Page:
Location: Southampton, Hampshire, England

A cast-iron drinking fountain with gas lamp erected at the junction of Six Dials in St Mary’s district was presented in 1882 by Councillor  Jonas Nichols to the Borough of Southampton. Nichols, a builder and railway contractor, commissioned the fountain to commemorate his son, Sidney, attaining the age of majority which at that time was 21 years. Nichols drank the first cup of water after it was unveiled.

It was relocated opposite the Kingsland Market in 1904 and remained at this location until 1954 when it was returned to Bevois Street sporting an electric lamp. Recorded as a Grade II listed building in 1981, it currently resides at the west end of Bevois Street in Jonas Nichol’s Square off St Mary’s Street.

In 2012 the City of Southampton Society donated approximately £5000 towards the refurbishment of the fountain as the structure had badly deteriorated.

The design was manufactured by Messrs. Steven Bros. & Co. of the Milton Ironworks, Glasgow and London (later to be known as McDowall, Steven & Co.’s Milton Works). The structure was originally seated on an ornamental plinth approximately 3 feet square standing upon a Portland stone base surrounded with granite stone kerbing. Between the kerbing and the base, bricks formed a radiating pattern 12 feet in diameter.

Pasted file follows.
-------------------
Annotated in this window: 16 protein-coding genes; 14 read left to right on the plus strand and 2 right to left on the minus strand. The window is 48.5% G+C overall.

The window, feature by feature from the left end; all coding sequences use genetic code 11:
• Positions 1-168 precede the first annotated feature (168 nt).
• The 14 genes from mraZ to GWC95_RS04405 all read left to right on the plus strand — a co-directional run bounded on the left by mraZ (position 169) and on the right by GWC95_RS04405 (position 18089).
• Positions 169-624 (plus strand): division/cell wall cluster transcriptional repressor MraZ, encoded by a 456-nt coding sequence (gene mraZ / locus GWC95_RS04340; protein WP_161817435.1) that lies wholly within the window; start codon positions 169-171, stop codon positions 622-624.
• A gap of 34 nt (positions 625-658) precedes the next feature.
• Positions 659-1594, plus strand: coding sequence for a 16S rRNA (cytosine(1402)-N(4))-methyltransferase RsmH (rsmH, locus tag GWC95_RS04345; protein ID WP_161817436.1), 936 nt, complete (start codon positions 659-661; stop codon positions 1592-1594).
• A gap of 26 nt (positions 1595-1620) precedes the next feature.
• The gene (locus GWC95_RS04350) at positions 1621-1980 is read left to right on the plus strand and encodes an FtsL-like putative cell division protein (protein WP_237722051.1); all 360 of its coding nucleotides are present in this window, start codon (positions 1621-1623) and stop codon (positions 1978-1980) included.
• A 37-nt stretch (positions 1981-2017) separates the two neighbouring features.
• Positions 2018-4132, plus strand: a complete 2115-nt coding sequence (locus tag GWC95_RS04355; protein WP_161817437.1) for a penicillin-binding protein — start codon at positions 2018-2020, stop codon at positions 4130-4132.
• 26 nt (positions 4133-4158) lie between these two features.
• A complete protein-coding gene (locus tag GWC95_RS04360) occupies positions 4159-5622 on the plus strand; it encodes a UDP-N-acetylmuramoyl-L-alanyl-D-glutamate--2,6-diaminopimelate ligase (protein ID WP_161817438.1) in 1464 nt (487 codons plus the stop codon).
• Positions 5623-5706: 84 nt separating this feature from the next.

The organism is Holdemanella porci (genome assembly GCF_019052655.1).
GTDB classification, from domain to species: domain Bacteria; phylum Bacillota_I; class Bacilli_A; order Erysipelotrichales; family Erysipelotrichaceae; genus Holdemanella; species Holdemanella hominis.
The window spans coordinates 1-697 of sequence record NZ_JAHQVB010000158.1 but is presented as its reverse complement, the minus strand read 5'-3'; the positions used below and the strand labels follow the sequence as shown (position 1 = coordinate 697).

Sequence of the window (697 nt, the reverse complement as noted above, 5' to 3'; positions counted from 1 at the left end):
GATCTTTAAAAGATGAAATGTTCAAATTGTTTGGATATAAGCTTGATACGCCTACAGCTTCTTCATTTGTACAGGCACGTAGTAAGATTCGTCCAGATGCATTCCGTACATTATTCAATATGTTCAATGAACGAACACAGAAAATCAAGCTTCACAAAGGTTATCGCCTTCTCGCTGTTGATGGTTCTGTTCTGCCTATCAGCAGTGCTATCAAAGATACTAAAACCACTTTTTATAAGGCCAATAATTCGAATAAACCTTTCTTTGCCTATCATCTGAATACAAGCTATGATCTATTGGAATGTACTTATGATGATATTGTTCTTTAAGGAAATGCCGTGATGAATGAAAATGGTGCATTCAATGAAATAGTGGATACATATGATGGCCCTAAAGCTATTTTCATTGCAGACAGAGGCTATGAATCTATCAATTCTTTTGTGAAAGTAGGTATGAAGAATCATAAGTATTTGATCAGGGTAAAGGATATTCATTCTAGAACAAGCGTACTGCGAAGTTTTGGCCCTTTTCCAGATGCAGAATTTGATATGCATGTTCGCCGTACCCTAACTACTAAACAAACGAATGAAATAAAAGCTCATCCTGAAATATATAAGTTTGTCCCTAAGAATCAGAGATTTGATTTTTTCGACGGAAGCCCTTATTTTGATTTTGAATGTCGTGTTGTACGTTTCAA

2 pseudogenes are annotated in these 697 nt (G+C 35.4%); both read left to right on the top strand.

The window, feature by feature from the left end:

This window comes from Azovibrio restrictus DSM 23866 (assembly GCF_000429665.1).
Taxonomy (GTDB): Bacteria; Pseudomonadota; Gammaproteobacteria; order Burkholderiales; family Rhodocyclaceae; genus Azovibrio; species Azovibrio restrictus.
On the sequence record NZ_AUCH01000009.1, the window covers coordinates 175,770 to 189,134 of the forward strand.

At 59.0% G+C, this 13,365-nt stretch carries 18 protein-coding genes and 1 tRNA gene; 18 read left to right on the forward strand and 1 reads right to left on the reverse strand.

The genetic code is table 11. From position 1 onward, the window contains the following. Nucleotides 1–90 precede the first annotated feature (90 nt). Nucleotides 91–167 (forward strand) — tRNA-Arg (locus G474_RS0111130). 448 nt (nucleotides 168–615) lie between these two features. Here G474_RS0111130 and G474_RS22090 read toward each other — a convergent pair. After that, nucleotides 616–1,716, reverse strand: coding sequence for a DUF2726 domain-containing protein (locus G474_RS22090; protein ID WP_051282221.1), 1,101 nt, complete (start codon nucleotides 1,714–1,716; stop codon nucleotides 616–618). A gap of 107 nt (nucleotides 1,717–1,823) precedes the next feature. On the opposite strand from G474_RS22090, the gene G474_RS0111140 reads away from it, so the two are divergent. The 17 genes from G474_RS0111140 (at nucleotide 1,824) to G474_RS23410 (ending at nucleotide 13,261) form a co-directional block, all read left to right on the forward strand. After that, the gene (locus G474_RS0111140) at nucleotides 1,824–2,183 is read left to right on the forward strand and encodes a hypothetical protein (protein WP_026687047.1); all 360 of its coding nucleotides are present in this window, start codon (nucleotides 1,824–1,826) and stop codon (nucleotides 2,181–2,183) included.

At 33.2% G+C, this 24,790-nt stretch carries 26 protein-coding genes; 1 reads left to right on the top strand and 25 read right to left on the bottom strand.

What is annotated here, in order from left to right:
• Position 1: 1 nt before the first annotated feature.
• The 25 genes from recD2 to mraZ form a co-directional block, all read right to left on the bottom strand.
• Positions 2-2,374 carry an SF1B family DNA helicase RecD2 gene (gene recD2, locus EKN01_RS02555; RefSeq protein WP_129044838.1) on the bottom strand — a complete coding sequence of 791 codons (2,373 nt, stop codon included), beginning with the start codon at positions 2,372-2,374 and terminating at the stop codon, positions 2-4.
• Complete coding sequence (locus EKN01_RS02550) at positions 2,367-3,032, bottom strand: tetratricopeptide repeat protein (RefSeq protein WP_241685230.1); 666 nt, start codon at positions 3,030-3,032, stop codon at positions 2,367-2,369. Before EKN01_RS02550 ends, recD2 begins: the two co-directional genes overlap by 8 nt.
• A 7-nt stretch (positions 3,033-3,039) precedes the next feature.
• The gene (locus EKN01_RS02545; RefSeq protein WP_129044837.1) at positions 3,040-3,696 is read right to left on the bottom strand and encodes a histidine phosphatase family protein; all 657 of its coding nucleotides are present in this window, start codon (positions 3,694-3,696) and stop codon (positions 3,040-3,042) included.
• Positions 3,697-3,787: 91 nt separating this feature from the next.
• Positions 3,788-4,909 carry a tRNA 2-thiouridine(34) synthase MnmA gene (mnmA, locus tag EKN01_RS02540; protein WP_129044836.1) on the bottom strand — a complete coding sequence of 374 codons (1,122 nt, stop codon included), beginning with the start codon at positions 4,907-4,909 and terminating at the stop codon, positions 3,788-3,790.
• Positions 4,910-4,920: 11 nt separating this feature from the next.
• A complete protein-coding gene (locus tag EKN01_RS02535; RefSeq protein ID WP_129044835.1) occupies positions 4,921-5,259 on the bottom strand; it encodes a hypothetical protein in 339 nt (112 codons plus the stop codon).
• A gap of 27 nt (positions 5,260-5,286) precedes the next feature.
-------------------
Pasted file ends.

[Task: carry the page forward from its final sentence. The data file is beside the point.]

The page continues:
The drinking fountain supplied fresh water to animals and humans. Lion mascarons, a symbol of guardianship, spouted water that humans drank using metal cups suspended on consoles. On four sides a large quatrefoil basin for horses was fed with overflow water. A square base housed small demi-lune basins at ground level for dogs.

The highly decorated stanchion and central column were decorated with scrollwork, octupuses, starfish, and poppies. A dolphin, symbolizing guardians of water, flanked each side of the stanchion. The capital was inscribed with the legend, Presented To The Town / Of Southampton By / J. Nichols, Esq. / In Commemoration / Of His Son Attaining / His Majority / 28th June 1882.

The bulbous base of the 22 feet high lamp column contained four mascarons alternated with acanthus rising to a fluted Corinthian column enriched with leaves and fruit. The terminal was a gas lamp with Sugg’s patent three flame burners.

Glossary:

  • Acanthus, one of the most common plant forms (deeply cut leaves) to make foliage ornament and decoration
  • Console, a decorative bracket support element
  • Column Corinthian, a fluted shaft with flowers and leaves at the capital.
  • Demi-lune, half moon or crescent shape